The Digital Economy Bill is expected by some to be passed by the House of Commons in the ‘wash-up’ phase just before a general election is called. This proposed legislation has been somewhat controversial because it includes provisions that enable the Internet access of a household to be restricted or cut off.
The nature of the Internet
It has been interesting to watch this legislation develop, trying to understand how non-experts (politicians) debate legislation. I am still somewhat baffled by how much ignorance there is as to how the Internet works; many people don’t seem to grasp the concept that by putting in place systems to block illegal activity, this simply results in those engaged in such activity to work around any restrictions, possibly making identifying the infringements even more difficult.
The way the Internet allows individuals to circumvent centralised restrictions can be used for both good and bad. It can enable increased transparency and accountability but also can intrude on individual rights such as privacy and copyright. However, most important of all is the way it can multiply any effect, because communication is fast, global and targeted. In other words, when something is posted online by one person, within minutes it could be around the world, be it exposing corruption, or something that should really have remained private.
Debate over figures
I read an interesting blog item on the figures used to justify action on the grounds of protecting jobs in the creative industries. It raises some fundamental questions about the claims made by the rights lobbies relating to the losses they incur as a result of unlawful file sharing. I am in no doubt that unlawful file sharers gather collections of content which they would never have purchased (and possibly never even consume), but there needs to be additional quantitative research in this area.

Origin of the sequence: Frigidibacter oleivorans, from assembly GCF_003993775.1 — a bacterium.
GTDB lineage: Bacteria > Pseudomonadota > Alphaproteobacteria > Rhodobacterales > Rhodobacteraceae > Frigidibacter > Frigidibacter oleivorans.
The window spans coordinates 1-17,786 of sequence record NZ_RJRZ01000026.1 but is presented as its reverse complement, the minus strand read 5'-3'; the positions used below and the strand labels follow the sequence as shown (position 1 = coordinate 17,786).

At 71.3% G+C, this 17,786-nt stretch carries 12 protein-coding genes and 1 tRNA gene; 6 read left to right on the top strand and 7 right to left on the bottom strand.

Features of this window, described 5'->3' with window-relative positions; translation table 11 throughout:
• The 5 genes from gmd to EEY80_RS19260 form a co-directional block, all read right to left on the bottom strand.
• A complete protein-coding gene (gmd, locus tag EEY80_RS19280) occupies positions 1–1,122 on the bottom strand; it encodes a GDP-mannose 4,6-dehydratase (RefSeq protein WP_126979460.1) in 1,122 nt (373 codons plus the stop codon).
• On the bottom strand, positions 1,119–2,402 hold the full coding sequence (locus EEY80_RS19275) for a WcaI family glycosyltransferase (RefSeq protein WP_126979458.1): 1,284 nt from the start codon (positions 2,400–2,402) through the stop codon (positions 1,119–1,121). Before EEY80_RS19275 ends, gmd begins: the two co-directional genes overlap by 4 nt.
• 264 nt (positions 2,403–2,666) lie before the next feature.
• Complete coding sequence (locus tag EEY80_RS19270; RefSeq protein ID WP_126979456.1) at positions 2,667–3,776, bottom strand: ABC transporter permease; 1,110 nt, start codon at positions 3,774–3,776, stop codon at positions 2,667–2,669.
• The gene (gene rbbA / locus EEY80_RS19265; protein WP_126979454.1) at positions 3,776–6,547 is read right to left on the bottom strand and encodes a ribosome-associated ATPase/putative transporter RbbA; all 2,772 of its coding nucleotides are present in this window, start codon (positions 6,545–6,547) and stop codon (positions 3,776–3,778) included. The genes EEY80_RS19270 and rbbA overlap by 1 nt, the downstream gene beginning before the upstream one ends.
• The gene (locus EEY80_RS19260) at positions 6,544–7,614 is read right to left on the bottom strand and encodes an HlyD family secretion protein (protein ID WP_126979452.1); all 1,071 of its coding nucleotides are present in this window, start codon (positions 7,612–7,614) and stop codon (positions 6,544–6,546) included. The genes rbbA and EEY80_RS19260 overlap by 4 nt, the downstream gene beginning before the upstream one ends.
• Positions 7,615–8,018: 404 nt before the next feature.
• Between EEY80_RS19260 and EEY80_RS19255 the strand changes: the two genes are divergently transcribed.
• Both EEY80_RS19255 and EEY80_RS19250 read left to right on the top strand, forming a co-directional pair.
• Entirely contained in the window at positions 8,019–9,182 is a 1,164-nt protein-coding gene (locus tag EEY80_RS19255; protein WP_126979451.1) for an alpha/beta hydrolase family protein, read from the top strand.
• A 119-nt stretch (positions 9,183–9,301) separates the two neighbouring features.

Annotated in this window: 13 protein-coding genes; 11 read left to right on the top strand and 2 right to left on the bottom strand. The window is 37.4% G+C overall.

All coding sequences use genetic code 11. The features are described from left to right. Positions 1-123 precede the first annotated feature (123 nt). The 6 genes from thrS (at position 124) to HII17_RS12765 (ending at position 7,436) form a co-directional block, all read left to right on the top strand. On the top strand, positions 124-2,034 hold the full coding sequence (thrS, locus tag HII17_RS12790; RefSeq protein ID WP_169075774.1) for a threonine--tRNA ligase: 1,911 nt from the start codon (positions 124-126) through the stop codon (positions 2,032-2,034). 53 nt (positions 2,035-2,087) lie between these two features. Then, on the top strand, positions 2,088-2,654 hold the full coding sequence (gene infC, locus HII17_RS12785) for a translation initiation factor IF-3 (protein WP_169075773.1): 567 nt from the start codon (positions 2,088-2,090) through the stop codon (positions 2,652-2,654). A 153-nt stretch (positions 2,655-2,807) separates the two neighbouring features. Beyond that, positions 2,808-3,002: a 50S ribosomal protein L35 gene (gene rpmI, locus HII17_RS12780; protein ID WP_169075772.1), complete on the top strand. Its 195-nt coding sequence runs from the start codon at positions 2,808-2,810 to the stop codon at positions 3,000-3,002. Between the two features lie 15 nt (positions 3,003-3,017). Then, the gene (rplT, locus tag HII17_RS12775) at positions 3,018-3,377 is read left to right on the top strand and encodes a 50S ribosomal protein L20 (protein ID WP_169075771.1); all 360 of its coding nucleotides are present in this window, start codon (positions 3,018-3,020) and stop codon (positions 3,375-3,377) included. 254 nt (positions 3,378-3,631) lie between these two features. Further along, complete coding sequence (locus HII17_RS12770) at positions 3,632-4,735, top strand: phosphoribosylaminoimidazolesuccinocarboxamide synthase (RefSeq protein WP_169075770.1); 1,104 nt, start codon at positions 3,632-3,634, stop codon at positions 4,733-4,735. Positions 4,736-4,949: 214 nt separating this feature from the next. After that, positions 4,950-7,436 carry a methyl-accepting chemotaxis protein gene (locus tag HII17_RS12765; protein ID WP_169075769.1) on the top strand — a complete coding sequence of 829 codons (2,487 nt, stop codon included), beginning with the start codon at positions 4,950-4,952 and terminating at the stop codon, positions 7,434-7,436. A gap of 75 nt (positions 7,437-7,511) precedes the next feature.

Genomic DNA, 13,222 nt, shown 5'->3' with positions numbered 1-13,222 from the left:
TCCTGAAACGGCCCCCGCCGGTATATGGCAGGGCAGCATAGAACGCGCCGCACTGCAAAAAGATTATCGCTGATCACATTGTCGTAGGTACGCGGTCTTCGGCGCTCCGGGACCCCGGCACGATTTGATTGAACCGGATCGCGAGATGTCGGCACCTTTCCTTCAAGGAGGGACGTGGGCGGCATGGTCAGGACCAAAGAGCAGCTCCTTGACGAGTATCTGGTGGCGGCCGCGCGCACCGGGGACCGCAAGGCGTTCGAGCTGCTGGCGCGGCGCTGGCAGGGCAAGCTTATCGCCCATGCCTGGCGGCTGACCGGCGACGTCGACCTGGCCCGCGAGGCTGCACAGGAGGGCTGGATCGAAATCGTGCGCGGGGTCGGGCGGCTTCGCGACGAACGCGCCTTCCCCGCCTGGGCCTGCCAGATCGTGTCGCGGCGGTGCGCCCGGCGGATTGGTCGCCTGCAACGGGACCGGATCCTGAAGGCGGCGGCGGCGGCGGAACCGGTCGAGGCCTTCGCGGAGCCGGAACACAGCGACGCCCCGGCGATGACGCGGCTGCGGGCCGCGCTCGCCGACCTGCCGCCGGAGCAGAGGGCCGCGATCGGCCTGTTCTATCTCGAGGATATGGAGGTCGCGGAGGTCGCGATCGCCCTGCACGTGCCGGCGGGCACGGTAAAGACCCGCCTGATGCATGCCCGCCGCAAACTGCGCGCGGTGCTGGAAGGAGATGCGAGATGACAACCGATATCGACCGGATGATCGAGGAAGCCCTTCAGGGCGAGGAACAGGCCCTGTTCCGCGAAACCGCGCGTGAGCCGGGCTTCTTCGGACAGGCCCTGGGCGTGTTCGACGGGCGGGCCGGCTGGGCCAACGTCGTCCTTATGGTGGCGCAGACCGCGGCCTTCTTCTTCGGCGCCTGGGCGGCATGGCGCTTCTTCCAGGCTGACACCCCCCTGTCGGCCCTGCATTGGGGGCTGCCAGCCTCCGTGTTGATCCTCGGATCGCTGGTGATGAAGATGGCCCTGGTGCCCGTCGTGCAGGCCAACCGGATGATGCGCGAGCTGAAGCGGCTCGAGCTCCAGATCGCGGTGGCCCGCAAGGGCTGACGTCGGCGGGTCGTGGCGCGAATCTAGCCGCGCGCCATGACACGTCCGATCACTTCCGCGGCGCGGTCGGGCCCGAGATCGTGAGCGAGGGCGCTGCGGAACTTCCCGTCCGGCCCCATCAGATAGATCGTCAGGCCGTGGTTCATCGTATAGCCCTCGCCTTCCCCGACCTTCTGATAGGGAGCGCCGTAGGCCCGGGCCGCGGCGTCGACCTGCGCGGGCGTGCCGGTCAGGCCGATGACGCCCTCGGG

Anyone who has worked with statistics is aware of the ability of those designing a study or interpreting its results, to influence the result in a particular direction. This is why so much weight is put on ‘independent’ studies, but how do they get their figures? The blog also refers to an article in Ars Technica which queries the origin of the figure that there are just under 7 million illegal file sharers in the UK:
“The number was quoted in a recent government report, but it’s not a government number; it turns out that the government commissioned a report from the CIBER research group at University College London, which contained the number. CIBER’s report cited the number four times, noting that it came from yet another report from consultancy Forrester.
Still with me? Get ready to go down the rabbit hole, because it’s here that things get weirder. The Forrester report in question does not in fact contain the “seven million” number, despite the CIBER citation. The number actually comes from a separate piece of research called the Jupiter Industry Losses Project, which attempted to quantify losses for the recording industry due to things like P2P usage. And who paid for the Industry Losses Project? The British recording industry, of course.”
The government is known for its poor performance when it comes to IT implementations, which is no surprise given the bureaucracies that exist within its various departments. IT systems help when they decrease the work which humans need to do, thus increasing efficiency. Often the problems associated with IT are in fact social problems, something which is often missed. The current legislation is very much focussed on technical measures, rather than dealing with the underlying social problem, or tackling the root cause of unlawful file sharing.
I hope that parliamentarians don’t make the same mistakes and vote blindly in support of some of the quite draconian parts of the Digital Economy Bill, as I very much doubt many of them have their focus on scrutinising legislation at this point in time. Lobbyists from the ISP sector will talk about all the problems associated with implementing these restrictions and how ISPs shouldn’t bear the costs, and the creative industries focus on how all this activity is resulting in lost revenues and jobs. MPs need to look beyond these and address the key issue of why this is a problem in the first place.
The Liberal Democrat policy set out on the blog of Bridget Fox, a prospective parliamentary candidate on the Digital Economy Bill has been rather promising. Whilst there remain questions, it firmly sets out their current objections against some of these controversial elements without a full debate. There are campaigners from other parties who are also campaigning for a full debate.